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  1. Abstract

    The flow speed of the Greenland Ice Sheet changes dramatically in inland regions when surface meltwater drains to the bed. But ice-sheet discharge to the ocean is dominated by fast-flowing outlet glaciers, where the effect of increasing surface melt on annual discharge is unknown. Observations of a supraglacial lake drainage at Helheim Glacier, and a consequent velocity pulse propagating down-glacier, provide a natural experiment for assessing the impact of changes in injected meltwater, and allow us to interrogate the subglacial hydrological system. We find a highly efficient subglacial drainage system, such that summertime lake drainage has little net effect on ice discharge. Our results question the validity of common remote-sensing approaches for inferring subglacial conditions, knowledge of which is needed for improved projections of sea-level rise.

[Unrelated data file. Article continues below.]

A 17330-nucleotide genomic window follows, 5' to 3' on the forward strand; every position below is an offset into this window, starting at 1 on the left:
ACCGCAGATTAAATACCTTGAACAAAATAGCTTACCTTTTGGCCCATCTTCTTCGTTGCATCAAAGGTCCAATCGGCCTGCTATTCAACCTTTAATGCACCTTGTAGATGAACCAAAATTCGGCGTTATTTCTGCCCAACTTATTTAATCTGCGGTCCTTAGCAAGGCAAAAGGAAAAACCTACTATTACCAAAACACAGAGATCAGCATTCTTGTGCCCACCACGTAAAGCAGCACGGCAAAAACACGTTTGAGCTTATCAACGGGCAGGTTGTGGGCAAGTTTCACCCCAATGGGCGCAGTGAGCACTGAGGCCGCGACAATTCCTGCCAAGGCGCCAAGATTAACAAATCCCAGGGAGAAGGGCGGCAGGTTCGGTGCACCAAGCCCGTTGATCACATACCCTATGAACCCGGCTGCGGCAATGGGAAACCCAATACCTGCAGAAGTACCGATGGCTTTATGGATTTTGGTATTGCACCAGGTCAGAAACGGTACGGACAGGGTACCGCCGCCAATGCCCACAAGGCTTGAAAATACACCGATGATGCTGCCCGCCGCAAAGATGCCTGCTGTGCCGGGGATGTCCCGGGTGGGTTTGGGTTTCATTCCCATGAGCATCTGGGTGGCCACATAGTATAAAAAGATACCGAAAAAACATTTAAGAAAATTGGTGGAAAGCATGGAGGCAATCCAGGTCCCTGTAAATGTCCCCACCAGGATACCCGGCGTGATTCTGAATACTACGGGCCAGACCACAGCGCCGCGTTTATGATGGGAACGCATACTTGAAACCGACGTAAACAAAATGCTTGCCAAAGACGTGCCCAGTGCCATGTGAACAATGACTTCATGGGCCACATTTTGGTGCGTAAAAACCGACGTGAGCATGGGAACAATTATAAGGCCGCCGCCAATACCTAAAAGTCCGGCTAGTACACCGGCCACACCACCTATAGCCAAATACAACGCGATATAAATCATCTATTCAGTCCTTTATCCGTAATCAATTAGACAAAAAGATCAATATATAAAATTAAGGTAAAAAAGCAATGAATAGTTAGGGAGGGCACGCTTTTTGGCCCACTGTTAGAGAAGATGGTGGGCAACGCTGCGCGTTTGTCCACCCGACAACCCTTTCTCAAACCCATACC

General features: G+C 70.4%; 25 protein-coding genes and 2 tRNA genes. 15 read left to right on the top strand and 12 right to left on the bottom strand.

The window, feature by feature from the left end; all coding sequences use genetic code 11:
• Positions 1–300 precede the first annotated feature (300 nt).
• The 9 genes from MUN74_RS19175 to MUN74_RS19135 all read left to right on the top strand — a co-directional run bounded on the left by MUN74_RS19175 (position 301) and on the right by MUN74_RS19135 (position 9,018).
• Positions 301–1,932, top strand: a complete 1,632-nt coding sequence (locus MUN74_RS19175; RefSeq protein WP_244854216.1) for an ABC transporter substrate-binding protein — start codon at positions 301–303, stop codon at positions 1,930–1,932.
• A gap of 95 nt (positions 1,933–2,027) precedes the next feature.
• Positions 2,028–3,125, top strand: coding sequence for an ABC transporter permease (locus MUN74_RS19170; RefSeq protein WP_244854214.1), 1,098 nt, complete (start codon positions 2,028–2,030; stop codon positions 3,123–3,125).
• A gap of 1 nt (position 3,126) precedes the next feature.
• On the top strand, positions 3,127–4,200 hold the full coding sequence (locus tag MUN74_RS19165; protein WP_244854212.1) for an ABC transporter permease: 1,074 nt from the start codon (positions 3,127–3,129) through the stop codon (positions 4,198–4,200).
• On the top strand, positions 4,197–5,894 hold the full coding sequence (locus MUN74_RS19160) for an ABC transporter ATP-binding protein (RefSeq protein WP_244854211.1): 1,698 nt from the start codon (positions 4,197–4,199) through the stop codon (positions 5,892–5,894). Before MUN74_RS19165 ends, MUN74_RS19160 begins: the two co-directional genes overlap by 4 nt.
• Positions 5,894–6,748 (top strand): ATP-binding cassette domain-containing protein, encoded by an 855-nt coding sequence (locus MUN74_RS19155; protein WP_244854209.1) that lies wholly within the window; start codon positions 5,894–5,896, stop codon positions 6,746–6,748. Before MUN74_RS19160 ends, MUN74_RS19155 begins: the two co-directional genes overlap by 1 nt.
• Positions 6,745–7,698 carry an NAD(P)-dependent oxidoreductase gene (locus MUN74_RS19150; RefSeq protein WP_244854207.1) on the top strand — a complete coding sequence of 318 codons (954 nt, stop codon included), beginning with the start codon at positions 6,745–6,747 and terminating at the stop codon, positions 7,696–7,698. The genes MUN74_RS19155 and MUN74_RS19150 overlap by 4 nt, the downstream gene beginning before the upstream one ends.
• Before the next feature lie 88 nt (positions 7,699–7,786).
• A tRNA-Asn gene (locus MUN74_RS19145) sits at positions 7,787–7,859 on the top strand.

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  2. Abstract. The net rate of snow accumulation b is predicted to increase over large areas of the Antarctic and Greenland ice sheets as the climate warms. Models disagree on how this will affect the thickness of the firn layer – the relatively low-density upper layer of the ice sheets that influences altimetric observations of ice sheet mass change and palaeo-climate reconstructions from ice cores. Here we examine how b influences firn compaction and porosity in a simplified model that accounts for mass conservation, dry firn compaction, grain-size evolution, and the impact of grain size on firn compaction. Treating b as a boundary condition and employing an Eulerian reference frame helps to untangle the factors controlling the b dependence of firn thickness. We present numerical simulations using the model, as well as simplified steady-state approximations to the full model, to demonstrate how the downward advection of porosity and grain size are both affected by b but have opposing impacts on firn thickness. The net result is that firn thickness increases with b and that the strength of this dependence increases with increasing surface grain size. We also quantify the circumstances under which porosity advection and grain-size advection balance exactly, which counterintuitively renders steady-state firn thickness independent of b. These findings are qualitatively independent of the stress-dependence of firn compaction and whether the thickness of the ice sheet is increasing, decreasing, or steady. They do depend on the grain-size dependence of firn compaction. Firn models usually ignore grain-size evolution, but we highlight the complex effect it can have on firn thickness when included in a simplified model. This work motivates future efforts to better observationally constrain the rheological effect of grain size in firn.